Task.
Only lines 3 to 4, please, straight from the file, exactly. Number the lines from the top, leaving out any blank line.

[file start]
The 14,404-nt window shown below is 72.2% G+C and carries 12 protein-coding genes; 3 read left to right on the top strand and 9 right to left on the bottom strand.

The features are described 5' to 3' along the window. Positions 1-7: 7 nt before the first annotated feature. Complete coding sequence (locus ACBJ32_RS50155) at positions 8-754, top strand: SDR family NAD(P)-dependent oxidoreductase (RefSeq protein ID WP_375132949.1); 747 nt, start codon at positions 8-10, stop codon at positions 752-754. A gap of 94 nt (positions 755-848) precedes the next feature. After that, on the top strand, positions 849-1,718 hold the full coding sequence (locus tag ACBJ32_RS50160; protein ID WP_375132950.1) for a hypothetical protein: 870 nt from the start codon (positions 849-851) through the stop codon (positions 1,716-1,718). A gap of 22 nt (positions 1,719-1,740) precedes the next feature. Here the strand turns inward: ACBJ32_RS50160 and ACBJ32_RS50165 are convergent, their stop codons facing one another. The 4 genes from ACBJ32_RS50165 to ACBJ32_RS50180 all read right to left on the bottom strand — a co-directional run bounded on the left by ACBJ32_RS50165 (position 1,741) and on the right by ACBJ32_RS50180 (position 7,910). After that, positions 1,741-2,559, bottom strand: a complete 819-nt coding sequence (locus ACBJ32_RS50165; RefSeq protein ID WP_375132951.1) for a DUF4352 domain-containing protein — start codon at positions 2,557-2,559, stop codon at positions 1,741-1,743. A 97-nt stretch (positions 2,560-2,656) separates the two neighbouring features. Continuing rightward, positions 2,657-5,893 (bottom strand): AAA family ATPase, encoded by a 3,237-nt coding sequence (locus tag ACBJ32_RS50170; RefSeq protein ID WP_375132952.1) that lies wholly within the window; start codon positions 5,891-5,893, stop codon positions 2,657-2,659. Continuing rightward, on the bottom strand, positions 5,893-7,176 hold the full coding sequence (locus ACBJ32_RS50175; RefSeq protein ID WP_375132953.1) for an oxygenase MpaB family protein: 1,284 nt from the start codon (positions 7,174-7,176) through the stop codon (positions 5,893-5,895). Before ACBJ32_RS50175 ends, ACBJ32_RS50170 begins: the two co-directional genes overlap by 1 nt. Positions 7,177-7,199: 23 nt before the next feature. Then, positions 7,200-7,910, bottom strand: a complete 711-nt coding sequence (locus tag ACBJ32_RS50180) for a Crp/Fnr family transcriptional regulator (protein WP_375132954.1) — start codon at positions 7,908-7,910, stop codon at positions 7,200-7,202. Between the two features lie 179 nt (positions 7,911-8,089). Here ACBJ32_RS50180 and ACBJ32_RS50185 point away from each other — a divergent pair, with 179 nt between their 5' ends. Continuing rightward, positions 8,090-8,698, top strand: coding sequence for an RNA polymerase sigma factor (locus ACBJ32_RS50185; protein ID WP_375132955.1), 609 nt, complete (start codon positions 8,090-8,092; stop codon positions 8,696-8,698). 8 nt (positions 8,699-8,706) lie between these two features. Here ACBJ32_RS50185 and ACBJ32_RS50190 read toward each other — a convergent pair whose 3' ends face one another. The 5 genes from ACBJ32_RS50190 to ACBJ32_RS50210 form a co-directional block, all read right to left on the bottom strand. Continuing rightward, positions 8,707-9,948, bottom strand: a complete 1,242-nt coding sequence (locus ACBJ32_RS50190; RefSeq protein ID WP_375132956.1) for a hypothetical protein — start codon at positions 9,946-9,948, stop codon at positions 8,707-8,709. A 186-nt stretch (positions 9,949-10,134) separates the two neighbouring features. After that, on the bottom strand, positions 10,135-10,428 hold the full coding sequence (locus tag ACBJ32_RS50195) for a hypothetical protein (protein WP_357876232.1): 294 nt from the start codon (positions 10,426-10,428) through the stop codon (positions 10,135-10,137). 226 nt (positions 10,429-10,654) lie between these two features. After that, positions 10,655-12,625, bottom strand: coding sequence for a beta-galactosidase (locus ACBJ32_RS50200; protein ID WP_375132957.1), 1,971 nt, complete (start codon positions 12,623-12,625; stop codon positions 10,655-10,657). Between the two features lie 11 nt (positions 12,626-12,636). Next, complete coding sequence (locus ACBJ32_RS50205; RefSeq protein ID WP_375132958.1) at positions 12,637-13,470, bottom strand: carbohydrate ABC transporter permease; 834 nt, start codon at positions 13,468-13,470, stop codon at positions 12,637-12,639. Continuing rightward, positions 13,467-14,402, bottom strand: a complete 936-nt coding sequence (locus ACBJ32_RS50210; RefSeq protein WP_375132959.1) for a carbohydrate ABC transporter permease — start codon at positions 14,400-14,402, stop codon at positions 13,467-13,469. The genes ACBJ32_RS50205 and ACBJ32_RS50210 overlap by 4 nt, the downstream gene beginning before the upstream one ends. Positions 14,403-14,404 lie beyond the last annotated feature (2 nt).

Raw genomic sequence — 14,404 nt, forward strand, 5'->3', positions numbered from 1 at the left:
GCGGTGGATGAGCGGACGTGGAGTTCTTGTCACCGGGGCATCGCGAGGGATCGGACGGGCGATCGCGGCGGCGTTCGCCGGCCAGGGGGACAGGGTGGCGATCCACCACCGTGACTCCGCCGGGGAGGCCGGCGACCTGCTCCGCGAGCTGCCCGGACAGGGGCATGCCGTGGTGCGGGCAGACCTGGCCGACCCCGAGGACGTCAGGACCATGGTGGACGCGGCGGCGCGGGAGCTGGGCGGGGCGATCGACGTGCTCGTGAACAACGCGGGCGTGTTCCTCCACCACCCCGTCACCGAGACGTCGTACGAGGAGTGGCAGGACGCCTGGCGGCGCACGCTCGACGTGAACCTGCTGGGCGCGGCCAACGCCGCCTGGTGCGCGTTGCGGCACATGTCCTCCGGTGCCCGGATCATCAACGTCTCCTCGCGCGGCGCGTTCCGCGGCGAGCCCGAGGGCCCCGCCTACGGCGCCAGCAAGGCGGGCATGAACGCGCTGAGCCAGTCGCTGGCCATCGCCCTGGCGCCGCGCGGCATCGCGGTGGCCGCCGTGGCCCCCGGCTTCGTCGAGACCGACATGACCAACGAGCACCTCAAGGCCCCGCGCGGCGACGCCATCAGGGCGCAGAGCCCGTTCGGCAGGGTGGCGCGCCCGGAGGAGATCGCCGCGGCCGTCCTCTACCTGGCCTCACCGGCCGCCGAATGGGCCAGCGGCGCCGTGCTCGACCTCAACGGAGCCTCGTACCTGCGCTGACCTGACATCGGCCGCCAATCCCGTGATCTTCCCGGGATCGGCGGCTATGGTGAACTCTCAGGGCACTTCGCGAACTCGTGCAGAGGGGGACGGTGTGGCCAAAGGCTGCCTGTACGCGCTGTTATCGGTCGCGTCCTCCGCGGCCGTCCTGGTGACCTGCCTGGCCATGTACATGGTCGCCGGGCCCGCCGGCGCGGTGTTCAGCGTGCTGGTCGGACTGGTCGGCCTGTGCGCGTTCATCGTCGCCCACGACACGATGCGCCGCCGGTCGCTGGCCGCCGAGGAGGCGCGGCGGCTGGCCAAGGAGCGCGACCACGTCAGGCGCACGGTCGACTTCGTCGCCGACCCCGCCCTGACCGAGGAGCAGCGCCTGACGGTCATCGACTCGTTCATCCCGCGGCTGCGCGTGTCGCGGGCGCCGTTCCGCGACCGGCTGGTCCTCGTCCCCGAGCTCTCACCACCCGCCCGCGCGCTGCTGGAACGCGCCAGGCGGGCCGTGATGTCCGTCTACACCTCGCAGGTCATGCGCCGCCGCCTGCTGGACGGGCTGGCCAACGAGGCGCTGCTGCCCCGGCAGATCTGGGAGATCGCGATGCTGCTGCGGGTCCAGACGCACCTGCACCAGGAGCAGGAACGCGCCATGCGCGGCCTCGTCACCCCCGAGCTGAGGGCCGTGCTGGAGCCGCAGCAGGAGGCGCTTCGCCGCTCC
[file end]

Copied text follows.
Raw genomic sequence — 14,404 nt, forward strand, 5'->3', positions numbered from 1 at the left:
GCGGTGGATGAGCGGACGTGGAGTTCTTGTCACCGGGGCATCGCGAGGGATCGGACGGGCGATCGCGGCGGCGTTCGCCGGCCAGGGGGACAGGGTGGCGATCCACCACCGTGACTCCGCCGGGGAGGCCGGCGACCTGCTCCGCGAGCTGCCCGGACAGGGGCATGCCGTGGTGCGGGCAGACCTGGCCGACCCCGAGGACGTCAGGACCATGGTGGACGCGGCGGCGCGGGAGCTGGGCGGGGCGATCGACGTGCTCGTGAACAACGCGGGCGTGTTCCTCCACCACCCCGTCACCGAGACGTCGTACGAGGAGTGGCAGGACGCCTGGCGGCGCACGCTCGACGTGAACCTGCTGGGCGCGGCCAACGCCGCCTGGTGCGCGTTGCGGCACATGTCCTCCGGTGCCCGGATCATCAACGTCTCCTCGCGCGGCGCGTTCCGCGGCGAGCCCGAGGGCCCCGCCTACGGCGCCAGCAAGGCGGGCATGAACGCGCTGAGCCAGTCGCTGGCCATCGCCCTGGCGCCGCGCGGCATCGCGGTGGCCGCCGTGGCCCCCGGCTTCGTCGAGACCGACATGACCAACGAGCACCTCAAGGCCCCGCGCGGCGACGCCATCAGGGCGCAGAGCCCGTTCGGCAGGGTGGCGCGCCCGGAGGAGATCGCCGCGGCCGTCCTCTACCTGGCCTCACCGGCCGCCGAATGGGCCAGCGGCGCCGTGCTCGACCTCAACGGAGCCTCGTACCTGCGCTGACCTGACATCGGCCGCCAATCCCGTGATCTTCCCGGGATCGGCGGCTATGGTGAACTCTCAGGGCACTTCGCGAACTCGTGCAGAGGGGGACGGTGTGGCCAAAGGCTGCCTGTACGCGCTGTTATCGGTCGCGTCCTCCGCGGCCGTCCTGGTGACCTGCCTGGCCATGTACATGGTCGCCGGGCCCGCCGGCGCGGTGTTCAGCGTGCTGGTCGGACTGGTCGGCCTGTGCGCGTTCATCGTCGCCCACGACACGATGCGCCGCCGGTCGCTGGCCGCCGAGGAGGCGCGGCGGCTGGCCAAGGAGCGCGACCACGTCAGGCGCACGGTCGACTTCGTCGCCGACCCCGCCCTGACCGAGGAGCAGCGCCTGACGGTCATCGACTCGTTCATCCCGCGGCTGCGCGTGTCGCGGGCGCCGTTCCGCGACCGGCTGGTCCTCGTCCCCGAGCTCTCACCACCCGCCCGCGCGCTGCTGGAACGCGCCAGGCGGGCCGTGATGTCCGTCTACACCTCGCAGGTCATGCGCCGCCGCCTGCTGGACGGGCTGGCCAACGAGGCGCTGCTGCCCCGGCAGATCTGGGAGATCGCGATGCTGCTGCGGGTCCAGACGCACCTGCACCAGGAGCAGGAACGCGCCATGCGCGGCCTCGTCACCCCCGAGCTGAGGGCCGTGCTGGAGCCGCAGCAGGAGGCGCTTCGCCGCTCC